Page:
In a Pickle - Eating for a Healthy Recovery
Hmph. That’s the pouty sound I make from the sidelines, nursing a knee injury. Here I sit waiting for surgery day, watching my husband use what was supposed to be my birthday present—boot camp classes with Tyson McGuffin. Hmph.
What can I do? Plot revenge for hubby’s birthday, of course. Then I’ll stop the pouting and plan meals for a healthy recovery.
Good food speeds healing. Here are some nutrients on which I’ll be focused, and lists of excellent sources for each. Some of the foods overlap, making them efficient options.
Protein - Extra protein is needed to repair injuries.
Sources: Beans, beef, chicken, chickpeas, dairy, eggs, lentils, pumpkin seeds, salmon, sardines, and soybeans
Vitamin C - Great for repairing tissues, including ligaments, tendons and wounds.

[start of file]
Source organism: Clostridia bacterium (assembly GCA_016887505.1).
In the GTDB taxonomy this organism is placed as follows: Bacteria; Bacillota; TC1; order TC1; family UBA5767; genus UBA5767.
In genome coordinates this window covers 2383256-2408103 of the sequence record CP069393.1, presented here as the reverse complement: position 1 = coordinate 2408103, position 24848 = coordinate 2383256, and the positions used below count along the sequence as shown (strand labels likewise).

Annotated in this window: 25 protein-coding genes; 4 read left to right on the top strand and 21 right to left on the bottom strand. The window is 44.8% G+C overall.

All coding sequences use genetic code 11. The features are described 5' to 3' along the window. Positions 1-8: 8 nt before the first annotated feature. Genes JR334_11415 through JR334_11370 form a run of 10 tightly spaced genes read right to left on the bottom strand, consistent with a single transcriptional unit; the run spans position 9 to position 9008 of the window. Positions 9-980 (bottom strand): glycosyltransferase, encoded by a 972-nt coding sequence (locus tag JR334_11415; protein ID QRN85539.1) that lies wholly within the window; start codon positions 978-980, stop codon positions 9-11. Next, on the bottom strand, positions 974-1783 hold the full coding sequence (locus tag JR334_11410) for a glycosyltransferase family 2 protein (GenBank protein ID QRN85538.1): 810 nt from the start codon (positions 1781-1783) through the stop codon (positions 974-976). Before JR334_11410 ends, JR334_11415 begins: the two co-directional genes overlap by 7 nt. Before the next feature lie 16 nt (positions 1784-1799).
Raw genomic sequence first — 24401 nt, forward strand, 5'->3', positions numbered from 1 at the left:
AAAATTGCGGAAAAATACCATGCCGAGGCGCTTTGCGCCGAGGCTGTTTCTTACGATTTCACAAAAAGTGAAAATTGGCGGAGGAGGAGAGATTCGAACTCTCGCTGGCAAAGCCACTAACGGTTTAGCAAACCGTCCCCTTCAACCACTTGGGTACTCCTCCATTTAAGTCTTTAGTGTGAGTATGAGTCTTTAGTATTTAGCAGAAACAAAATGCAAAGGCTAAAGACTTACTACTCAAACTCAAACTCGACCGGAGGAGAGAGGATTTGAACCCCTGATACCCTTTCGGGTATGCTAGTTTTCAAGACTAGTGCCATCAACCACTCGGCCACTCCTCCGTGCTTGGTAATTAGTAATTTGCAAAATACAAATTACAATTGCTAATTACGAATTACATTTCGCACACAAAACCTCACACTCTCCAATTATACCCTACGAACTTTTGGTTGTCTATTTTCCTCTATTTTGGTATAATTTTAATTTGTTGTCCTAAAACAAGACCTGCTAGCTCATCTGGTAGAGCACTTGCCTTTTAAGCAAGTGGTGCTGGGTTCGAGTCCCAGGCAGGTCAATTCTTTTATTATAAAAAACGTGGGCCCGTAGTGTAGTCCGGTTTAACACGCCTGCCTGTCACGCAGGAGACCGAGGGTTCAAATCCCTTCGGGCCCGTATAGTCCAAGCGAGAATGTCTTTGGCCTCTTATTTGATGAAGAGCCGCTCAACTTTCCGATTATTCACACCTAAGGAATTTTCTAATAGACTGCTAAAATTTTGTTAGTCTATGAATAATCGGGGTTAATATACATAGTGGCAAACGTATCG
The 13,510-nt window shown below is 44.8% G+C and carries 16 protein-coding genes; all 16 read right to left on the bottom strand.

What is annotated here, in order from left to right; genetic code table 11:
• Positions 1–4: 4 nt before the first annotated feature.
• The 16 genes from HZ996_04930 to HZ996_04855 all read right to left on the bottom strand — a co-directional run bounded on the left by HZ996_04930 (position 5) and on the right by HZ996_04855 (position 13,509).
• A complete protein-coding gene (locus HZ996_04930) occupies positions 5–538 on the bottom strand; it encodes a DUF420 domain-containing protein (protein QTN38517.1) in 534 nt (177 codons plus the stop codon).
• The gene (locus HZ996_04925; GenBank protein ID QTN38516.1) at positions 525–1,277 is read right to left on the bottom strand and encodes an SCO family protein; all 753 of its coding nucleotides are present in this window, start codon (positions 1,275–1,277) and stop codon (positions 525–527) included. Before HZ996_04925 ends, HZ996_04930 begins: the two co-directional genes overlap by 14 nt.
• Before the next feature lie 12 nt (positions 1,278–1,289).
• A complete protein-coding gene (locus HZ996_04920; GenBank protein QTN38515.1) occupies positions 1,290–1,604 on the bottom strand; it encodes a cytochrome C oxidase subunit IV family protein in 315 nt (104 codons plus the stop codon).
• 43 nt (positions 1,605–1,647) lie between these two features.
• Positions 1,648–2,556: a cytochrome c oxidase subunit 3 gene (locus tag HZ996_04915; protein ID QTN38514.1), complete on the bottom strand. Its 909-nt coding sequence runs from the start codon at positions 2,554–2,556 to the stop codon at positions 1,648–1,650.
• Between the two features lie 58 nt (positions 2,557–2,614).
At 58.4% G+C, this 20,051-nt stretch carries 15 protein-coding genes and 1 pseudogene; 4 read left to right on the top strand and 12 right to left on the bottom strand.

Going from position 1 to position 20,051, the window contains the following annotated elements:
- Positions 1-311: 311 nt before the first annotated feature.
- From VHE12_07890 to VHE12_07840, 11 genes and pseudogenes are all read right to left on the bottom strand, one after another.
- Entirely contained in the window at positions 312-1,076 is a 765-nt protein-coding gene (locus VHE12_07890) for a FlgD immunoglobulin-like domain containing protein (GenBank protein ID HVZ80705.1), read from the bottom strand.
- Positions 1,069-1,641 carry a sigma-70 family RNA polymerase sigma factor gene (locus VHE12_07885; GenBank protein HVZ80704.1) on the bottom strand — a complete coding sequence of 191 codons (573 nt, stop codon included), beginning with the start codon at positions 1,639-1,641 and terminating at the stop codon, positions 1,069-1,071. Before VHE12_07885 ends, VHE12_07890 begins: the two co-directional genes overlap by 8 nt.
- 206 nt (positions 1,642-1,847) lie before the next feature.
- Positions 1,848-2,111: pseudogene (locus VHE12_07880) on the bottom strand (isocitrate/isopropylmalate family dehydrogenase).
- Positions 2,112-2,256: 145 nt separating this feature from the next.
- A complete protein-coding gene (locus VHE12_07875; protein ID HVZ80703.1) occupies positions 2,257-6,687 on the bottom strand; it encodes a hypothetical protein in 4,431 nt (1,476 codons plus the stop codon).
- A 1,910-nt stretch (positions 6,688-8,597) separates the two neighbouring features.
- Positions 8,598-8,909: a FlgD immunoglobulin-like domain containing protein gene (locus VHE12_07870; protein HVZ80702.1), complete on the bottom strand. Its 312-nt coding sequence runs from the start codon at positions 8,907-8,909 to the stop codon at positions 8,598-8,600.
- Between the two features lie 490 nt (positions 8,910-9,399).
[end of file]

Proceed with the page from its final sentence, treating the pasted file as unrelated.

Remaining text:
Sources: Asparagus, bell peppers, broccoli, Brussels sprouts,
papaya, pineapple, spinach and strawberries
Zinc - This mineral is important for keeping the immune system functioning well.
Sources: Asparagus, beef, cashews, chickpeas, lentils, oysters, pumpkin seeds, shrimp and spinach
Omega-3 - Healthy fats can help reduce excess inflammation.
Sources: Brussels sprouts, flaxseed meal, grass-fed beef, salmon, sardines, soybeans, walnuts
Fiber - Getting enough fiber fights constipation caused by pain meds and being more sedentary.
Sources (includes foods that feed friendly gut bacteria, a.k.a. prebiotics): Apples, artichokes, asparagus, barley, chickpeas, flaxseed meal, garlic, jicama, lentils, oats, onions, spinach, sweet potatoes and whole wheat
Thoughts on Supplements
While our bodies best absorb nutrients from real food, adding supplements may be helpful if we can’t meet recommendations. Choose products that have been tested for content by an independent third party, such as USP, and ask your doctor which supplements are safe for you.
See you back on the court very soon!
Brandi Givens has been a registered dietitian since 2010. Questions
or comments can be posted to her blog at www.abitdietitious.com.